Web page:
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Lying about a search warrant is not a substitute for having one

When police officers can lie and about what they can lie is a recurring issue in criminal appeals. Courts have found that not telling the truth can be a useful tool in investigations, but is checked by the Constitution. For example, a detective can, while interrogating a suspect, lie about the evidence the police already have in their possession. Police can lie about the real reason for stopping a driver — they say it was for speeding, but in fact was because they believed the driver was a drug dealer. But, police cannot tell you they have a search warrant when, in fact, they do not have one.

In May 2012, Kenneth Rush was staying in Marquita Wills’s apartment. She contacted the police because she suspected Rush was dealing drugs out of her apartment and she asked them to remove him from the apartment. Wills gave police a key to the apartment and signed a consent form allowing them to search it as well. She added that she was afraid of Rush because his family had a history of violence. Crucially to the decision, however, she did not say that he had ever used or threatened violence against her.

Six officers went to the apartment. They opened the door with Wills’s key and found Rush asleep in the master bedroom. At first, they placed him on the couch in handcuffs, but after confirming that no one else was in the apartment they uncuffed him.

When Rush asked what was happening, officers told him they had a search warrant for the apartment. The officer who told that lie knew they did not have a warrant, but testified that he lied to protect Wills. The officers searched the apartment and found over twenty-eight grams of crack cocaine and digital scales. Rush, when asked, admitted that the drugs were his and also told the officers the name of his supplier.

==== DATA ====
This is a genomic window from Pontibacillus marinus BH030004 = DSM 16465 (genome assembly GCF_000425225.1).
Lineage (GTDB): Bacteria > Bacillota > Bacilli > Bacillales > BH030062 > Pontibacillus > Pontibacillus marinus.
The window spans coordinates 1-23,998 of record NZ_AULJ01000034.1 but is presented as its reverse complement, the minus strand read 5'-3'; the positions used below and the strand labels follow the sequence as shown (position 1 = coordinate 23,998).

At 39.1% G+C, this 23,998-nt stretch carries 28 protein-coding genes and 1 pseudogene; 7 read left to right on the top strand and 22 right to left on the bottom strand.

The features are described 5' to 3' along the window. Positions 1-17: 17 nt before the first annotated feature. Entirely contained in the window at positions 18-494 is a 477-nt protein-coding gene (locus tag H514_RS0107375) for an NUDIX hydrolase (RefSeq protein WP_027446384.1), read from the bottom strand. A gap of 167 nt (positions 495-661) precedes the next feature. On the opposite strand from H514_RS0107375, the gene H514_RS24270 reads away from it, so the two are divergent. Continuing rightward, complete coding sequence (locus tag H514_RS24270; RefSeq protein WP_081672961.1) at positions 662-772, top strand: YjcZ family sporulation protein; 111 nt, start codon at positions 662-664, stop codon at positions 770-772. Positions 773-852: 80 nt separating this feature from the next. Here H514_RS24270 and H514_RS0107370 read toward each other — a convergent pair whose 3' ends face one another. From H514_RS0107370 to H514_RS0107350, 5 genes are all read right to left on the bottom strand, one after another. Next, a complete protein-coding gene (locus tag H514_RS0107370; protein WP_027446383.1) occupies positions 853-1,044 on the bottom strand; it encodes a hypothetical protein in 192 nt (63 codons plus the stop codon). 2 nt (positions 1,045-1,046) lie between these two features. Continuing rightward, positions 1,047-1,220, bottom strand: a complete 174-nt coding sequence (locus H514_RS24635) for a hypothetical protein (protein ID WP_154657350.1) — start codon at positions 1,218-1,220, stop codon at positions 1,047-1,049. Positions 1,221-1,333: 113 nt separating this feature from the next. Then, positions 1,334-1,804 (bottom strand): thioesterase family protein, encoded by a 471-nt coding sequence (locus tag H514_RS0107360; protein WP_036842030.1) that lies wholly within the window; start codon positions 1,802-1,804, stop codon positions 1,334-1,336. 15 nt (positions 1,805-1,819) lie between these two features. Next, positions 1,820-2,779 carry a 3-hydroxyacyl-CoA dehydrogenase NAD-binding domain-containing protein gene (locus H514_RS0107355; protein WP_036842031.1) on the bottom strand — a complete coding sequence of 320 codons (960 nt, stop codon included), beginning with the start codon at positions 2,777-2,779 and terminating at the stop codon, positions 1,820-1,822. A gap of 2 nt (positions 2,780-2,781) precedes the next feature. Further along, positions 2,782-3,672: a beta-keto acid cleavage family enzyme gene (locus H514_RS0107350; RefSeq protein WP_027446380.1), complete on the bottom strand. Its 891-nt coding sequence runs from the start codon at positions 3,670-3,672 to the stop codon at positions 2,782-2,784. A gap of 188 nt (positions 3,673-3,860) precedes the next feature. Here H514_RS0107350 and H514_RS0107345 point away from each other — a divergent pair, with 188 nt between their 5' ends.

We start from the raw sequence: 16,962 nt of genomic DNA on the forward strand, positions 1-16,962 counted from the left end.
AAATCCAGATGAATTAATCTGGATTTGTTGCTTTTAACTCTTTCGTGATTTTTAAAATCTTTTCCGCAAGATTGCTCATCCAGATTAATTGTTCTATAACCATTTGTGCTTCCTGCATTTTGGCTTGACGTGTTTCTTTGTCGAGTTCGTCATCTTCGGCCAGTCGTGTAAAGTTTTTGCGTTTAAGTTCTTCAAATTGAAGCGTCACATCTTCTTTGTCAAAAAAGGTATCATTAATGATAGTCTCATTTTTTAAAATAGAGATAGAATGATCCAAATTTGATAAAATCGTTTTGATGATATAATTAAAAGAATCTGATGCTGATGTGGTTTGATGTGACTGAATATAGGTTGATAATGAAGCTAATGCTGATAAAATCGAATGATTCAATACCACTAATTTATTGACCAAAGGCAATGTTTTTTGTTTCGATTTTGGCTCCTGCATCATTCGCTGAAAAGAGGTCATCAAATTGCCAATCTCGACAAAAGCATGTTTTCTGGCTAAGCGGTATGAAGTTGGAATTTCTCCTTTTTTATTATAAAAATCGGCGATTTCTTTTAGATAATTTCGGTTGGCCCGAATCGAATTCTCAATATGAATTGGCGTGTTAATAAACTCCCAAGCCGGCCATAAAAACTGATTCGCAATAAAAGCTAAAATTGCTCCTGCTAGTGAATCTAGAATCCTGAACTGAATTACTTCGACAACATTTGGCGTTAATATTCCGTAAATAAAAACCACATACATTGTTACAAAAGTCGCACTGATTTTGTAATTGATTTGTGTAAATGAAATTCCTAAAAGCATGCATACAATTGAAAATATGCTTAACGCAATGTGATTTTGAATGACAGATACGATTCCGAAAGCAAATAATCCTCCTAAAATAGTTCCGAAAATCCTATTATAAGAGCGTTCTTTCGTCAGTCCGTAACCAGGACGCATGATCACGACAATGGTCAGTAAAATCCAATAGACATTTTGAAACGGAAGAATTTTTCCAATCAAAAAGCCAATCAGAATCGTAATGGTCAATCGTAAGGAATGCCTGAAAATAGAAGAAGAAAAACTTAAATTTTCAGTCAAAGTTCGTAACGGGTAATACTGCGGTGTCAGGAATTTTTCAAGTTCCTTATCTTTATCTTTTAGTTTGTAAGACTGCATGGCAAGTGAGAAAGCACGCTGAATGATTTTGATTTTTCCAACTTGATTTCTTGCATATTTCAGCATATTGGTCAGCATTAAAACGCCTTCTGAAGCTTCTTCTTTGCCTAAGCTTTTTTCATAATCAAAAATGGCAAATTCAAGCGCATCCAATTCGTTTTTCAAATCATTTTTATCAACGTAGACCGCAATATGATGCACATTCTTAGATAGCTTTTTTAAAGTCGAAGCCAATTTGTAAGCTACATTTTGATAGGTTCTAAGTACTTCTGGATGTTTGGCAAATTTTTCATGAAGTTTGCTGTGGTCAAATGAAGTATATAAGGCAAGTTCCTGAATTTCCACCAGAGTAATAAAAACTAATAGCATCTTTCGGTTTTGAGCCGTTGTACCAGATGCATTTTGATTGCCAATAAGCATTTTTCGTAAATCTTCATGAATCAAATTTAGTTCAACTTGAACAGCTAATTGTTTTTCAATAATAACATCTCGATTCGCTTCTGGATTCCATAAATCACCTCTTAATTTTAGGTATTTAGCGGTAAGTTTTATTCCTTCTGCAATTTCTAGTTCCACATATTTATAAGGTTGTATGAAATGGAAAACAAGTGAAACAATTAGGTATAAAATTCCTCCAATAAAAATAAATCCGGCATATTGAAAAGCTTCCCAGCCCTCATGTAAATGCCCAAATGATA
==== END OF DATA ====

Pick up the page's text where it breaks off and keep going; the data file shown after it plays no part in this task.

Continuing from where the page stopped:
Rush was not arrested at that time nor did the officers remove him from the apartment as Wills had requested. The next day, he met with officers and provided them additional information about is supplier. After that meeting, officers again let him go without arresting him.

Rush was eventually arrested and charged with possessing with intent to distribute the crack in the apartment. He moved to suppress the warrantless search of the apartment. The district court found that lying about the search warrant violated Rush’s Fourth Amendment rights to prevent the officers from entering his home, but it nonetheless declined to suppress the evidence because the lie was part of a “justifiable effort to protect Ms. Wills.” It further held that suppression would not deter future police misconduct of this sort because there was a “vanishingly low likelihood of future recurrences” of the same police actions.

The Circuit Court rejected this reasoning by looking back to cases examining the good-faith exception to the warrant requirement. Good faith applies when police believe their conduct is lawful or their conduct involves only “simple, ‘isolated’ negligence.” An outright lie about the presence of a warrant fit into neither of those categories. In addition to reminding the government that police officers cannot lie about having a warrant in order to search a house, the case emphasized that their claimed rationale for the lie, protecting Wills, did not excuse their conduct.

The outcome in the case seems obvious. And, indeed, the Court’s opinion was relatively brief. But, given the wide latitude that courts give law enforcement in conducting investigations, it is natural that police would seek to test and press the limits to their actions. Opinions like this are needed to remind the police and the government that while courts do not like to get involved in picking and choosing police tactics, that does not give police a free hand to do as they please.

Congratulations to Rhett Johnson from the Office of the Federal Defender for West Virginia for the victory in this case.

Andrew Szekely is a Greenbelt-based criminal defense attorney with a practice specializing in federal criminal defense and serious state-court crimes in Maryland and the District of Columbia. He also maintains an active appellate, post-conviction, and habeas corpus practice.

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